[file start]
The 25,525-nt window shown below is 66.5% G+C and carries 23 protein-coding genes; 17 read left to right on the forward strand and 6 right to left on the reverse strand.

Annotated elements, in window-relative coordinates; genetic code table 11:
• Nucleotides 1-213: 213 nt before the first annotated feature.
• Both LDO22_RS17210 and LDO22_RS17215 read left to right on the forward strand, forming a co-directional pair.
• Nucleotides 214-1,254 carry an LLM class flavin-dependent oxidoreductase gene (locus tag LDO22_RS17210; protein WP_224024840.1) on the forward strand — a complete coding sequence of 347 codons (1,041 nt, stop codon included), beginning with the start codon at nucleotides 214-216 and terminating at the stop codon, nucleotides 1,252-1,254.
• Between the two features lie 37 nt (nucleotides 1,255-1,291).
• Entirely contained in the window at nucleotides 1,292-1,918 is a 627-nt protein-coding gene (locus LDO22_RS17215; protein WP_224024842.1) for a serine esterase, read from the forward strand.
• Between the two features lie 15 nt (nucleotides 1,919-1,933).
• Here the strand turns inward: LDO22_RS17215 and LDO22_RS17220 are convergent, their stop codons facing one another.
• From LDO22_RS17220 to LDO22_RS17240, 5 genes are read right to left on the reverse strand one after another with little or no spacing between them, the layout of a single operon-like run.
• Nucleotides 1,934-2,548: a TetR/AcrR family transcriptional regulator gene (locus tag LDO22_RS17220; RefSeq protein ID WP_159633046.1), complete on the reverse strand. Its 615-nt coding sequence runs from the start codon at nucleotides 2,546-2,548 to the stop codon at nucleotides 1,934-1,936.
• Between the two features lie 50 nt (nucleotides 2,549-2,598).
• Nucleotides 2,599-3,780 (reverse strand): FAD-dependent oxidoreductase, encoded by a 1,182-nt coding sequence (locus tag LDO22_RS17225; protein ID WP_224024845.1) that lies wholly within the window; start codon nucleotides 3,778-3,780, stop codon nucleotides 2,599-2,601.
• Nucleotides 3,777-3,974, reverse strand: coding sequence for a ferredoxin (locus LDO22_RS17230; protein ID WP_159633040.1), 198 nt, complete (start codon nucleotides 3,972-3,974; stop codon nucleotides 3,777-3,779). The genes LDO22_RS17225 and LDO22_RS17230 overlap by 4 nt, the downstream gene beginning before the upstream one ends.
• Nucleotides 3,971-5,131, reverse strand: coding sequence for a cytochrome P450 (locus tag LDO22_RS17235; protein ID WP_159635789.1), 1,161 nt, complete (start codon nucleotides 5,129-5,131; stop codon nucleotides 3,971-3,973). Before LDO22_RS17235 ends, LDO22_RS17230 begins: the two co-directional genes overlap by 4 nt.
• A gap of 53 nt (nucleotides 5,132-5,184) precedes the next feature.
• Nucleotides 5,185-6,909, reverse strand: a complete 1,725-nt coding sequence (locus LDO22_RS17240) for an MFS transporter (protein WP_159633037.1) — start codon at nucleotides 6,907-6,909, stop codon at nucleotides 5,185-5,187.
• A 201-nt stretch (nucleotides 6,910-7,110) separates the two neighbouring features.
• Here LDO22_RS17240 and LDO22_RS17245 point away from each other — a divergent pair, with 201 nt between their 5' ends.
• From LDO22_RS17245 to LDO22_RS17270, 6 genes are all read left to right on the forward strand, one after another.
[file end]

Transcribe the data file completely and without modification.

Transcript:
The 25,525-nt window shown below is 66.5% G+C and carries 23 protein-coding genes; 17 read left to right on the forward strand and 6 right to left on the reverse strand.

Annotated elements, in window-relative coordinates; genetic code table 11:
• Nucleotides 1-213: 213 nt before the first annotated feature.
• Both LDO22_RS17210 and LDO22_RS17215 read left to right on the forward strand, forming a co-directional pair.
• Nucleotides 214-1,254 carry an LLM class flavin-dependent oxidoreductase gene (locus tag LDO22_RS17210; protein WP_224024840.1) on the forward strand — a complete coding sequence of 347 codons (1,041 nt, stop codon included), beginning with the start codon at nucleotides 214-216 and terminating at the stop codon, nucleotides 1,252-1,254.
• Between the two features lie 37 nt (nucleotides 1,255-1,291).
• Entirely contained in the window at nucleotides 1,292-1,918 is a 627-nt protein-coding gene (locus LDO22_RS17215; protein WP_224024842.1) for a serine esterase, read from the forward strand.
• Between the two features lie 15 nt (nucleotides 1,919-1,933).
• Here the strand turns inward: LDO22_RS17215 and LDO22_RS17220 are convergent, their stop codons facing one another.
• From LDO22_RS17220 to LDO22_RS17240, 5 genes are read right to left on the reverse strand one after another with little or no spacing between them, the layout of a single operon-like run.
• Nucleotides 1,934-2,548: a TetR/AcrR family transcriptional regulator gene (locus tag LDO22_RS17220; RefSeq protein ID WP_159633046.1), complete on the reverse strand. Its 615-nt coding sequence runs from the start codon at nucleotides 2,546-2,548 to the stop codon at nucleotides 1,934-1,936.
• Between the two features lie 50 nt (nucleotides 2,549-2,598).
• Nucleotides 2,599-3,780 (reverse strand): FAD-dependent oxidoreductase, encoded by a 1,182-nt coding sequence (locus tag LDO22_RS17225; protein ID WP_224024845.1) that lies wholly within the window; start codon nucleotides 3,778-3,780, stop codon nucleotides 2,599-2,601.
• Nucleotides 3,777-3,974, reverse strand: coding sequence for a ferredoxin (locus LDO22_RS17230; protein ID WP_159633040.1), 198 nt, complete (start codon nucleotides 3,972-3,974; stop codon nucleotides 3,777-3,779). The genes LDO22_RS17225 and LDO22_RS17230 overlap by 4 nt, the downstream gene beginning before the upstream one ends.
• Nucleotides 3,971-5,131, reverse strand: coding sequence for a cytochrome P450 (locus tag LDO22_RS17235; protein ID WP_159635789.1), 1,161 nt, complete (start codon nucleotides 5,129-5,131; stop codon nucleotides 3,971-3,973). Before LDO22_RS17235 ends, LDO22_RS17230 begins: the two co-directional genes overlap by 4 nt.
• A gap of 53 nt (nucleotides 5,132-5,184) precedes the next feature.
• Nucleotides 5,185-6,909, reverse strand: a complete 1,725-nt coding sequence (locus LDO22_RS17240) for an MFS transporter (protein WP_159633037.1) — start codon at nucleotides 6,907-6,909, stop codon at nucleotides 5,185-5,187.
• A 201-nt stretch (nucleotides 6,910-7,110) separates the two neighbouring features.
• Here LDO22_RS17240 and LDO22_RS17245 point away from each other — a divergent pair, with 201 nt between their 5' ends.
• From LDO22_RS17245 to LDO22_RS17270, 6 genes are all read left to right on the forward strand, one after another.